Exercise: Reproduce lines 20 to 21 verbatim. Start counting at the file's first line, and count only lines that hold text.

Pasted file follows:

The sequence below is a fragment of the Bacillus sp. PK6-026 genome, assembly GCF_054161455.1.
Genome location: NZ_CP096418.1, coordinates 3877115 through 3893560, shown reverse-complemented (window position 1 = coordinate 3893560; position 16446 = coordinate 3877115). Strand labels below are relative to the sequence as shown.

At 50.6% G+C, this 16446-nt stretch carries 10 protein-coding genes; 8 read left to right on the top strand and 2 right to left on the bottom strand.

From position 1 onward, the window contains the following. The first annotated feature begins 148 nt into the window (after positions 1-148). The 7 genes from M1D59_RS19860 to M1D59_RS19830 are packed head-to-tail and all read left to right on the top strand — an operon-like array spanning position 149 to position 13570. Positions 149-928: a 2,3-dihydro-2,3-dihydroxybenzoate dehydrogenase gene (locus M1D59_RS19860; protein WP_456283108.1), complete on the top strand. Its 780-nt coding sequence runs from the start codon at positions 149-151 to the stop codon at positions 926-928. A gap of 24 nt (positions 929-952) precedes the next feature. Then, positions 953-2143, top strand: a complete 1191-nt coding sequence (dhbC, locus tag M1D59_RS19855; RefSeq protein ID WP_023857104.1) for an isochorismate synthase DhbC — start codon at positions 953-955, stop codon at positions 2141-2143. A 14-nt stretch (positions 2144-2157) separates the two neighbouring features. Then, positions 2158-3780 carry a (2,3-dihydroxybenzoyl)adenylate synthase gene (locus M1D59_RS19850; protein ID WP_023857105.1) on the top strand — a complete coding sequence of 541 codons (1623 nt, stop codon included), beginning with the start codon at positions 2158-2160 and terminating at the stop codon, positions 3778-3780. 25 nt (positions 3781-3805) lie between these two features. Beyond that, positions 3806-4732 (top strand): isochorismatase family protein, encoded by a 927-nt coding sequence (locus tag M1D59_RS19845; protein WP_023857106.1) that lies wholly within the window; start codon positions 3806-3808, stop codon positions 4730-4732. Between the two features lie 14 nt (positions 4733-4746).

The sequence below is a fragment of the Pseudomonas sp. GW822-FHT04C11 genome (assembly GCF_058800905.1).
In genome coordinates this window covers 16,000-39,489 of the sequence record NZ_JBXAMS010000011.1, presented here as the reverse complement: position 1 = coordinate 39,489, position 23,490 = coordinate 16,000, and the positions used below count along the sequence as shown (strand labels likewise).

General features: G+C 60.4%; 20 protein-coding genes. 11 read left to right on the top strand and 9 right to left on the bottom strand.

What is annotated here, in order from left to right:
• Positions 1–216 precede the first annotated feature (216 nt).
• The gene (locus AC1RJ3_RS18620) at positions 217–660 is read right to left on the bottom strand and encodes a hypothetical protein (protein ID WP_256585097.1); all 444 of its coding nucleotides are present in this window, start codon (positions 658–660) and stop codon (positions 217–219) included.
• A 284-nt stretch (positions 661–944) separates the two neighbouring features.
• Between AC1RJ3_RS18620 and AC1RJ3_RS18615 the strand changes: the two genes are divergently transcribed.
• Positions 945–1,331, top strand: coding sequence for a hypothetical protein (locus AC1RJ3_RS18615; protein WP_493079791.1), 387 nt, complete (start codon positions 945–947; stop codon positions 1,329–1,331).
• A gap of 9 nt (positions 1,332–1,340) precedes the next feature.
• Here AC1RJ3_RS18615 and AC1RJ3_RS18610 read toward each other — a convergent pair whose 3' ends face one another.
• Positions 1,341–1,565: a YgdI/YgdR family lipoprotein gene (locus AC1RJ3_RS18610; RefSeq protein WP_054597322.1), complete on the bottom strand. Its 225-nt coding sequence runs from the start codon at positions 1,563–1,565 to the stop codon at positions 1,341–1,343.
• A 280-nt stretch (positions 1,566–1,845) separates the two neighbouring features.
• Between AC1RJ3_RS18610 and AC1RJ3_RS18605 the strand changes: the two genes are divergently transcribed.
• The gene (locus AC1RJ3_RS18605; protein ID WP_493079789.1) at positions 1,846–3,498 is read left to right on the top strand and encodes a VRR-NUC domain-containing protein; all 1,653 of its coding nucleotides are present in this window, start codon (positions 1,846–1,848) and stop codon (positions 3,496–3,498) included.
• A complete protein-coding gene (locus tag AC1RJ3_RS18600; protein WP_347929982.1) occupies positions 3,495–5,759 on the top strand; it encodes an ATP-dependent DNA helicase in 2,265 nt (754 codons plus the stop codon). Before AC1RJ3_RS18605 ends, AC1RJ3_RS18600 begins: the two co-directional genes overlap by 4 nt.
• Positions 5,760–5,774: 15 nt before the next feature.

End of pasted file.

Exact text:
• A complete protein-coding gene (locus tag AC1RJ3_RS18600; protein WP_347929982.1) occupies positions 3,495–5,759 on the top strand; it encodes an ATP-dependent DNA helicase in 2,265 nt (754 codons plus the stop codon). Before AC1RJ3_RS18605 ends, AC1RJ3_RS18600 begins: the two co-directional genes overlap by 4 nt.
• Positions 5,760–5,774: 15 nt before the next feature.